• Firstly, what is the legitimate role for humanitarian organisations in politicised emergencies? Of the core humanitarian principles of humanity, impartiality, and neutrality, neutrality has often been interpreted as a pragmatic principle necessary to gain access. The commitment to neutrality has eroded considerably in the last twenty years, particularly within multi-mandate agencies.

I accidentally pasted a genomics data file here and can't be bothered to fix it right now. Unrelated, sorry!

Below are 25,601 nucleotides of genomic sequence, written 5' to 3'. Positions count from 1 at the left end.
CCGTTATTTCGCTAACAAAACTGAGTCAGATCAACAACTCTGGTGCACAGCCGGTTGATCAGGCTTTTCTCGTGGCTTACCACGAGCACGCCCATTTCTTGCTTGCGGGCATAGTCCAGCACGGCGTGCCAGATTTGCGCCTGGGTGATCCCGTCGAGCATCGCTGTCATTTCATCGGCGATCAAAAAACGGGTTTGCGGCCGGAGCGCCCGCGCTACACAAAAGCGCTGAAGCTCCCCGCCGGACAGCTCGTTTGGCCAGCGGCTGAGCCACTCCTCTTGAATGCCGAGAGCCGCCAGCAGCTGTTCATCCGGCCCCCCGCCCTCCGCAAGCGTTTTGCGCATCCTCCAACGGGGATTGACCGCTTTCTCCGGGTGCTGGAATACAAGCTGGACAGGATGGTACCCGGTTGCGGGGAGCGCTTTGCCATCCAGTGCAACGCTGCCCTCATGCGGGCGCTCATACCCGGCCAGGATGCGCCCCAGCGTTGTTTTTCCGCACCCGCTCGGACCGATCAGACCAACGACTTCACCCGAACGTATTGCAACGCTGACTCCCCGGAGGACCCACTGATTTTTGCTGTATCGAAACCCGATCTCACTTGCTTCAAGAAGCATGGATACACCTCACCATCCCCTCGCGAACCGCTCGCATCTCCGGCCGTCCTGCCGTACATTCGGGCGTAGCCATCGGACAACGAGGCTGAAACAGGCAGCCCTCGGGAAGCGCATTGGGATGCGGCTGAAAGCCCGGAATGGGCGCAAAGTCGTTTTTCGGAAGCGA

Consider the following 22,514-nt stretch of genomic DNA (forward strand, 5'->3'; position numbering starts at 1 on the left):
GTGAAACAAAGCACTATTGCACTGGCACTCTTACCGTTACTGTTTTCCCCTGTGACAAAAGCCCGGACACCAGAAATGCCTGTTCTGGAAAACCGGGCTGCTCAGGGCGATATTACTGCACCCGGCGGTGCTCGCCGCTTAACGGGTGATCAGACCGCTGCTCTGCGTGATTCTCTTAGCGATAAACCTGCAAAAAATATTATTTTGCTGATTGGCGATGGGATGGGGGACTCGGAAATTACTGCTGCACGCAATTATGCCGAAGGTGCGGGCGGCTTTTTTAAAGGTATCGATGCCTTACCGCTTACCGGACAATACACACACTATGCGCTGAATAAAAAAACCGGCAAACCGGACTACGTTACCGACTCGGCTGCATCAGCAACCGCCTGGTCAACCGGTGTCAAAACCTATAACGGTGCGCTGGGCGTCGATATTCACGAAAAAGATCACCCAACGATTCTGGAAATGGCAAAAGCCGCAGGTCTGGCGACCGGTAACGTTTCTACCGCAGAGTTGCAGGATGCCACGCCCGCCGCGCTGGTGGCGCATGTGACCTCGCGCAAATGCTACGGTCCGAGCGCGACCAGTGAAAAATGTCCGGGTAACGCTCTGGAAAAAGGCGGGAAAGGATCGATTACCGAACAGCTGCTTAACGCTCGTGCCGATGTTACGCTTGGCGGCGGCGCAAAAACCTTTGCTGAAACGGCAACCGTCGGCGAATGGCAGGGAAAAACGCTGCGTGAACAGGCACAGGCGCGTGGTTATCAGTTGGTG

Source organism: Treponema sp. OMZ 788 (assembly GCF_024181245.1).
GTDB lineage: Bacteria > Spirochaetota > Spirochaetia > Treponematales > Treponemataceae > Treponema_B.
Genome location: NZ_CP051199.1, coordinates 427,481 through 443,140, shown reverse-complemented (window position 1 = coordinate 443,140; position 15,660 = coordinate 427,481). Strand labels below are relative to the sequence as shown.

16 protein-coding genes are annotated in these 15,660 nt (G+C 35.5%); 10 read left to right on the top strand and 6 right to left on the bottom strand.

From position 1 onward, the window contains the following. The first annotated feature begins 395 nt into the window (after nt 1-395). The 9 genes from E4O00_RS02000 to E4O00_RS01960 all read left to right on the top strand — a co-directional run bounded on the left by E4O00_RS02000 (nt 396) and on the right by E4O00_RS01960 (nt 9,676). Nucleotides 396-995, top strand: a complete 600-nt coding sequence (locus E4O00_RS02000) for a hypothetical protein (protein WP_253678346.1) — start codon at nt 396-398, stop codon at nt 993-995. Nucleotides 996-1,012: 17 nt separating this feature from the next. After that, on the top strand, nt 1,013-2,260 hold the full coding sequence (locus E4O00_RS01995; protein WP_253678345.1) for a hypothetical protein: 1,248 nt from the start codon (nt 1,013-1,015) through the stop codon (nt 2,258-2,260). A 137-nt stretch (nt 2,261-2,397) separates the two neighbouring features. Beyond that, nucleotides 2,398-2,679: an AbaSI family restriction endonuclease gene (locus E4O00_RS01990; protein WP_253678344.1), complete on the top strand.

• Secondly, what competency do humanitarian organisations have to engage in certain more political discussions?
  • Thirdly, what implications does advocating in politicised environments have for relief operations, for example in terms of insecurity and access?